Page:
Category Archives: Rabbi

Message from Rabbi Abby


When the Holy One created the first human beings, The Holy One led them around the Garden of Eden and said: “Look at my works! See how beautiful they are – how excellent! For your sake I created them all. See to it that you do not spoil and destroy my world; for if you do, there will be no one else to repair it.” (Midrash Kohelet Rabbah C 800 CE)

Once a people intimately connected to the land, our exile from Eretz Yisrael moved us further and further away from the natural world. Ulti

mately losing touch with our obligations as stewards of the planet. Our sacred texts and Holy Calendar, keeps us connected to our agricultural roots as s

hepherds and moon watchers, as well as our Jewish values that affirm the need to respect and care for our environment. With many rich metaphors and rituals, the Jewish way entwines man, Torah and the Divine Flow with the beauty, strength and life’s giving force of Trees.

In the 16th century, the Kabbalists of Tzefat created the Tu B’shvat Seder, based on the Pesach Seder, to empower humankind in 

bringing forward a Tikkun, a healing in the world. As we see and experience the destruction of our planet, including the loss of millions of acres of trees daily, we know there will be no one else to repair it but us.

Can we, in the 21st century, bring about a Tikkun? As we bless and appreciate the natural gifts around us, let us be inspired to give mother 

earth the honor and care she deserves.

Please join us for an opportunity to eat, sing and celebrate the birthday of the Trees
 at our annual Tu B’shvat, Four Worlds Kabbalistic Seder on February 9th beginning at 2:00 pm.

There is no cost for this event; only a sampling of your favorite fruit to share and an open heart.

May our desires for the planet’s healing be turned into needed action as we celebrate and appreciate the Trees and her gifts.

Looking forward to seeing you on the 9th and for our next

 Shabbat service, 7 pm  on February 7th!!!! 

Rabbi Abby


Dear Friends,
Being in awe of a beautiful sunset, resting from the constant doing of our hectic and challenging world, pursuing justice, experiencing holiness… these are just a few ways that Judaism brings meaning, direction and comfort to my life.

How does Judaism manifest in your life? Do you have a soul stirring for more spirituality or connections? Do you think you might benefit from Jewish centering, healing or rituals that bring a sense of hope, purpose and joy into the world? Well, do I have a “gift” for you!

The Jewish way, over 3000 years of evolving ideas, values, rituals and more are available to you through a myriad of paths. No need to take a pill or sign a contract. Just dip your toe in the water or take a dive with an open mind, heart and spirit and the rewards will be priceless.

You can find more information, including translated libraries of ancient Jewish wisdom and literature through Google, find friends and community at your personal synagogue in Hammonton or click Rabbi to email me. 

I‘m here to answer your questions, guide you through a creative and meaningful Judaism or just be a supportive ear.

Wishing you a safe and joyful summer and I look forward to connecting in the New Year!


Rabbi Abby 

December 12, 2018

Dear Friends and Members of TBE, 

I hope everyone had a meaningful and joyful Chanukah and the light of the candles guide your way through the upcoming winter and beyond. I always feel a tinge of sadness as the candles of the 8th night burn out, wanting to light just one more night. While the darkness of winter and that of our world can be challenging, the historical and spiritual teachings of Chanukah bring me hope and renewed commitment to change. The Chanukah Haftorah (Zekariah), reminds us that Spirit, not might or power, ultimately helps us prevail over darkness. We’re called to dedicate (Chanukah means to dedicate) ourselves to creating, seeing and expanding the light around us. 2,283 years ago (but who’s counting?), a small group of Jews dedicated themselves and each-other to keeping the light of Judaism shining, affirming the words of Margaret Mead to  “Never doubt that a small group of thoughtful, committed, citizens can change the world. Indeed, it is the only thing that ever has”.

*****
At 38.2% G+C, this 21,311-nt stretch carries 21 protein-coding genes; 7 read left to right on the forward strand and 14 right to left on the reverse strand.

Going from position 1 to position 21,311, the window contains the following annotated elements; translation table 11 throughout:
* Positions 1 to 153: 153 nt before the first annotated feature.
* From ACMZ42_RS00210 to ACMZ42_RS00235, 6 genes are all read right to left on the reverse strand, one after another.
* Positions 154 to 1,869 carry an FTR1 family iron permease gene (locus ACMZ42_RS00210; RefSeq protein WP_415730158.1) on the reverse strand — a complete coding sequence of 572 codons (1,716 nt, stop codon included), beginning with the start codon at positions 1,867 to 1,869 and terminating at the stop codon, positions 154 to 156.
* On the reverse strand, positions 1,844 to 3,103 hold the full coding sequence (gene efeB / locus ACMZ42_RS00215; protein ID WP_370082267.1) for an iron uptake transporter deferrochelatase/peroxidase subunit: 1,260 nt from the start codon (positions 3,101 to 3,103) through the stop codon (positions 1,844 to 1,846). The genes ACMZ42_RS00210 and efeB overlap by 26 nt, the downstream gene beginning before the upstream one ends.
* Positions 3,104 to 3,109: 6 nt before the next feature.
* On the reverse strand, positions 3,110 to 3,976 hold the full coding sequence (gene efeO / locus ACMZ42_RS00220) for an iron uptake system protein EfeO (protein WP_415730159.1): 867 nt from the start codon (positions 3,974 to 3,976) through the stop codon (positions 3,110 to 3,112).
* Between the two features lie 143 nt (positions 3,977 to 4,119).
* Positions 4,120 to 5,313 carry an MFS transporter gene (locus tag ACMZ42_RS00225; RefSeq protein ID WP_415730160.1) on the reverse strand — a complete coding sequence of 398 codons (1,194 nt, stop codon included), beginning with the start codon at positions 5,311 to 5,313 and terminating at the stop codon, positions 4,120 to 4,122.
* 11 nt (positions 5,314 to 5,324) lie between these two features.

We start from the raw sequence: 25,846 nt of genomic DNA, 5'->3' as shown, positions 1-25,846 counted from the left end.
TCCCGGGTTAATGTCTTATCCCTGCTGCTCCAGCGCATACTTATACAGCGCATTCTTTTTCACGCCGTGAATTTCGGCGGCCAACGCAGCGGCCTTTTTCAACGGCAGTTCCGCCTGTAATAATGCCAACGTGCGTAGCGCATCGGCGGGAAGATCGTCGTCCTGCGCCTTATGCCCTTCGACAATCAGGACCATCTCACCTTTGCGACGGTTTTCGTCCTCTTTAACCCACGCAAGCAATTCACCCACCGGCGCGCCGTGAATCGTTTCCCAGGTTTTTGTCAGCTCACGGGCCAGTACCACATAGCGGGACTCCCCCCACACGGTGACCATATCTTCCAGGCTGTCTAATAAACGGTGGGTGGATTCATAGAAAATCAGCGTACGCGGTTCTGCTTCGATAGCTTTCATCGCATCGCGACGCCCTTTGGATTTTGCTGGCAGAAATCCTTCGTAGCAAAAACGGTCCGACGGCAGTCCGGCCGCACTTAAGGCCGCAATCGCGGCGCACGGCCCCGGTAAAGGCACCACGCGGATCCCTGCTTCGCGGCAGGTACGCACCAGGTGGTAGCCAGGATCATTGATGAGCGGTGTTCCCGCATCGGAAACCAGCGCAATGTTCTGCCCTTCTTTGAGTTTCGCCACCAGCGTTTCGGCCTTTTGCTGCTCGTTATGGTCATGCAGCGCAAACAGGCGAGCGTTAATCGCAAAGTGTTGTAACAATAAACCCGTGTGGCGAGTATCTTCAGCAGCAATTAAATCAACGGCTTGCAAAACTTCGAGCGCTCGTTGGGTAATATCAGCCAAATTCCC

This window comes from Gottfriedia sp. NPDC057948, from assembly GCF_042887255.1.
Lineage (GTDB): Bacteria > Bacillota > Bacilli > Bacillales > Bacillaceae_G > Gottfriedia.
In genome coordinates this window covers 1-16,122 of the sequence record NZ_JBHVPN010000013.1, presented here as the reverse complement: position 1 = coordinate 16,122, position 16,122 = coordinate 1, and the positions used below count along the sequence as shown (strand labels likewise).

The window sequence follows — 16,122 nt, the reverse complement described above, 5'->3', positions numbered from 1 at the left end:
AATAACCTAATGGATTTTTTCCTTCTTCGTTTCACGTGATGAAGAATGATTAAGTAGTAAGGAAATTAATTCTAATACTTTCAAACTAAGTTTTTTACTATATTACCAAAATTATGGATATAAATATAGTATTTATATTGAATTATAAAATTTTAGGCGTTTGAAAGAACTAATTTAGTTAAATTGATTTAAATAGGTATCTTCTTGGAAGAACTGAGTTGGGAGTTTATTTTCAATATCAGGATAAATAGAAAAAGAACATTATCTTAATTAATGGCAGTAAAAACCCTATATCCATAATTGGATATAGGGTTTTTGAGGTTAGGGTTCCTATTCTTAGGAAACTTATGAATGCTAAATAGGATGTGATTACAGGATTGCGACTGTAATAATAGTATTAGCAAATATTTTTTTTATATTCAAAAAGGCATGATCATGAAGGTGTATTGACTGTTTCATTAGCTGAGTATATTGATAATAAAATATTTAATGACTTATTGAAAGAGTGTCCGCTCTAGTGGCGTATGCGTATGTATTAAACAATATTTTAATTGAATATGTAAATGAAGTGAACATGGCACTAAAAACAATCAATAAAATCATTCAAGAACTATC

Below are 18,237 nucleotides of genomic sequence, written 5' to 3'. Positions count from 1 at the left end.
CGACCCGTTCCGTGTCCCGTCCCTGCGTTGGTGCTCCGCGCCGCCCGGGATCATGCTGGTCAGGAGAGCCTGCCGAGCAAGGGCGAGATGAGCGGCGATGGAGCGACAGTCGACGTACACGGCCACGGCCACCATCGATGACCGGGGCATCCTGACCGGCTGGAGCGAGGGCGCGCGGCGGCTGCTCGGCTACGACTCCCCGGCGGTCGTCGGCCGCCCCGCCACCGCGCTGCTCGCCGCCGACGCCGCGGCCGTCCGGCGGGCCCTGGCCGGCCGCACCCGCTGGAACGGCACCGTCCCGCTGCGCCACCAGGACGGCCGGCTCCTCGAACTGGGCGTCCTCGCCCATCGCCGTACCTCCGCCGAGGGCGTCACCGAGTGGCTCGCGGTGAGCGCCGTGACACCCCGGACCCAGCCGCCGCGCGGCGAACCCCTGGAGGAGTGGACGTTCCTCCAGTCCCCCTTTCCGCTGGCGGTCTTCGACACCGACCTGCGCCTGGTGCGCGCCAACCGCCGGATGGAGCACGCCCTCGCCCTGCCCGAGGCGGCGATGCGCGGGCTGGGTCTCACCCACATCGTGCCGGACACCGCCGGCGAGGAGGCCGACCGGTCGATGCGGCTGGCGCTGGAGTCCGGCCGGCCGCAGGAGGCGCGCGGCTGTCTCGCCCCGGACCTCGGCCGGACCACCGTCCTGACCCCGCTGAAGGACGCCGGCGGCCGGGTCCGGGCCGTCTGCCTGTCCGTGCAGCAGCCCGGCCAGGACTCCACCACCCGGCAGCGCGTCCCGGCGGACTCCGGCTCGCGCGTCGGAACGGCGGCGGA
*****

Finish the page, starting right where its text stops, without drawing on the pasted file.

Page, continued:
Eighty-five years ago, a small group of committed Jews in Hammonton NJ, formed a community, a Kahal, and then built a little Shul so they could celebrate and affirm their Judaism. In 1934, during a time of heightened Antisemitism around the world and in the US, multiple faith groups of Hammonton came together to finance and build OUR building and then dedicated it to future generations. Last week, a small group of 13 Temple Beth El members came together for our yearly meeting and re-dedicated themselves to keeping that community alive. Old and new members joined together to face the challenges and joys that lay before us as a small, diverse and geographically challenged Kahal. 

We are pleased to share that Temple Beth El of Hammonton will continue to teach, pray, celebrate and support the needs of the South Jersey Jewish community into 2019. Please join us on our journey and help us grow into the future! 

Many blessings for a warm and safe holiday season.

Rabbi Abby

Sending Blessings

Sending Blessings of Light and Love (A Message from Rabbi Abby,  October 30, 2018)

“Eitz Chayim Hi…It is a Tree Of Life to those who grasp her, and whoever holds on to her is happy (Proverbs 3:18)”

Dear friends and members of Temple Beth El,

As we try to rap our heads around the recent mass shooting in Pittsburgh, that which followed a week long assault of violence on our country from within, many of us search for words and feelings that are nearly impossible to find. While our world reels from this latest assault, this time against the Jewish community, we send love and light and prayers to all who are suffering.